The rich assholes are going on a road trip! Well, actually we just got to our destination, and I’m sitting in the hotel, having spent no money on the car (besides gas) the whole trip! My wife and I were both somewhat nervous that “insert $5000 to continue” would pop up on the nav screen at some point on the trip. Most likely somewhere in rural Nebraska, where the last time a Mercedes driver broke down was 1963 but that was old Bud, and he passed away in ‘93.

In any case, we drove from Colorado to Chicago and lived to give the review. So here it is.

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The interior.

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  • The third row. First off, this picture was taken, by me, from the third row. As in, it can fit a 5'8" almost-but-not-quite 200lbs. man somewhat comfortably for several hours. My wife fell asleep in this very same seat (she’s 5'7" and no I won’t tell you her weight) when it was her turn to watch the tiniest monkey
  • Infotainment. This is the girls watching a movie on the DVD nav system. The car came with matching factory headphones, along with the factory screens. At least, I think they’re factory. They actually don’t match very well, but the installation is very well done if not, and it would make all of the integration with the nav system all that much more impressive. The girls watched six movies the first day, and one the second.

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The ride. Quiet and smooth. As mentioned above, my wife fell asleep in the third row seat, which is by far the least comfortable row, and which she doesn’t often do on road trips. But what makes it all the more impressive is that we were cruising at 85 mph at the time. The car was both extremely quiet and very smooth. Easily the most comfortable car we’ve ever owned (maybe ever driven) on the highway. Considering we’ve owned econoboxes and a Grand Am, this isn’t a particularly high bar to get over, but I suspect it is a bar that’s going to remain unmatched for a while.

The room. Every seat has enough room for an adult to sit comfortably, with the exception of the back row, if you are over six feet tall. But even then I suspect it would be bearable. The first and second rows are, however, cavernous. You could comfortably seat four six foot plus adults, easily. In fact, I did take a couple of my buddies for a joyride, and they’re 6'3" and 6'4" respectively.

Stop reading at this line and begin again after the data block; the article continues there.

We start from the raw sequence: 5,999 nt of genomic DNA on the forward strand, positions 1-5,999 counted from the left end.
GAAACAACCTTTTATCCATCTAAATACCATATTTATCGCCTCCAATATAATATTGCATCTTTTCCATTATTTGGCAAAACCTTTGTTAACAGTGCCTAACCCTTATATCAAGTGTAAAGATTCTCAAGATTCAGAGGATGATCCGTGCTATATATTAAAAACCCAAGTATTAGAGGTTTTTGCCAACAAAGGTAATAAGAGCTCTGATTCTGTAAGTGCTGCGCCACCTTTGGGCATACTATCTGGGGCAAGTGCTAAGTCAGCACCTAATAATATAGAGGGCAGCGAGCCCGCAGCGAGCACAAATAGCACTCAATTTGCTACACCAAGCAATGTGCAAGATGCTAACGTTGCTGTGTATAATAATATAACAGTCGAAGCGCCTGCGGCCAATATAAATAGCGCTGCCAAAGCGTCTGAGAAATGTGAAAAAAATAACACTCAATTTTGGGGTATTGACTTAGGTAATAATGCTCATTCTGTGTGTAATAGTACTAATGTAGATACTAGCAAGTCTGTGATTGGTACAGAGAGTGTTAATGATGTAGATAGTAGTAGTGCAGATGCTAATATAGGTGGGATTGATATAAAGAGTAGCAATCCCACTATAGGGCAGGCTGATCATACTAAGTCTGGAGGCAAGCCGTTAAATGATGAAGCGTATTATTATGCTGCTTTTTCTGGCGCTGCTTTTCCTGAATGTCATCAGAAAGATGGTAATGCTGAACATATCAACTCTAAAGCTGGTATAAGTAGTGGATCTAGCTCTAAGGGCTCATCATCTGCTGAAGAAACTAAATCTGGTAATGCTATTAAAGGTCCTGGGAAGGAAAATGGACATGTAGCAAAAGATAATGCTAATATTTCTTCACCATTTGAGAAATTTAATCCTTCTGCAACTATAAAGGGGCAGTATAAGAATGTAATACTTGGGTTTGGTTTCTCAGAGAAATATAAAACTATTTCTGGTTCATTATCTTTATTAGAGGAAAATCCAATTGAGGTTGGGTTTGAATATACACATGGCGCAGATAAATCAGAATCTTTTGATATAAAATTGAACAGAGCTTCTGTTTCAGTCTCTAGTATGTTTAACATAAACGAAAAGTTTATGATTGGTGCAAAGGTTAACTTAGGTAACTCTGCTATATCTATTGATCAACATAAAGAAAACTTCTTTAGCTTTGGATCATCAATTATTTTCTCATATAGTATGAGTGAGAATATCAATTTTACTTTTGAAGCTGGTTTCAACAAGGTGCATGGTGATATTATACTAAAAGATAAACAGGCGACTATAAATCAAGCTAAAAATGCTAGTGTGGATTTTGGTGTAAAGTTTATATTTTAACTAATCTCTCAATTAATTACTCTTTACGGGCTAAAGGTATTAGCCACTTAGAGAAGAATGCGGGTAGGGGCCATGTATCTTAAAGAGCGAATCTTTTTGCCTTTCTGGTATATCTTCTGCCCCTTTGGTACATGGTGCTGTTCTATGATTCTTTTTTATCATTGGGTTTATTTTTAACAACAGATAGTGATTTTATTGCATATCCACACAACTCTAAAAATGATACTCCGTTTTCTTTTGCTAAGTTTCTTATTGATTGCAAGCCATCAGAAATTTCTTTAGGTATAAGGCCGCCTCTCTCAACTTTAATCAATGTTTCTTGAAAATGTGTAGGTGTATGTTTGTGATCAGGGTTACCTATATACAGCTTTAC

The handling. Ok, it’s not at all like driving the Matrix, which feels light and nimble. It is a big heavy bus and feels like a big heavy bus. But we had a few pucker moments where traffic stopped abruptly, and the car felt absolutely planted, and the anti-lock brakes didn’t even need to engage.

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The acceleration. Actually, this could be in both columns. IIRC, the V6 puts out 268 hp, which is a fair number and right in line with other minivans from this generation. The AWD is actually the real hero here, because it means that the power gets applied in dicey “turn left out of a gas station into traffic on a rainy day” without hesitation, meaning you don’t have to worry about the fronts just spinning (looking at you Matrix) or the back end fishtailing (the only thing I’ve ever

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Trunk space. This is almost a joke. Our RAV4 and Toyota Matrix both had bigger trunks than this thing. To be fair, if you fold down one or both back seats, that changes, but since we kind of need those seats, this is definitely an inconvenience.

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Fuel Consumption. Holy cow, this thing drinks gas like there’s no tomorrow. We managed 22 mpg on the highway. In fairness, our RAV4 wouldn’t do much better after we loaded it down and tossed the extra junk on the roof. Also, barring spending some serious coin, there really isn’t much on the market (even now) with AWD room for 6-7 adults that does a lot better (though the next-gen CUVs are getting there).

The turn signal stalk is below the cruise control stalk. I have accidentally put the car in cruise while not signalling my turn countless times. This is annoying.

Similarly, the gear selector is on the steering column. While this isn’t a bad place for it per se, it does mean that Mercedes had to combine the wiper functions and turn signal functions into one stalk, which makes it all the less user friendly.

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As would be expected of an eight year old car, the nav system is dated. While you can connect to bluetooth, you can’t stream via bluetooth, which is weird in 2018.

Conclusion

So far the car has been performing admirably, with the only suggestion of an issue being the rear hatch getting confused about whether it wants to open or not. It’s incredibly comfy, and my wife feels like a rockstar driving it as opposed to a soccer mom, which is a bonus. We’re due to take another road trip for the 4th, so there may be an update coming.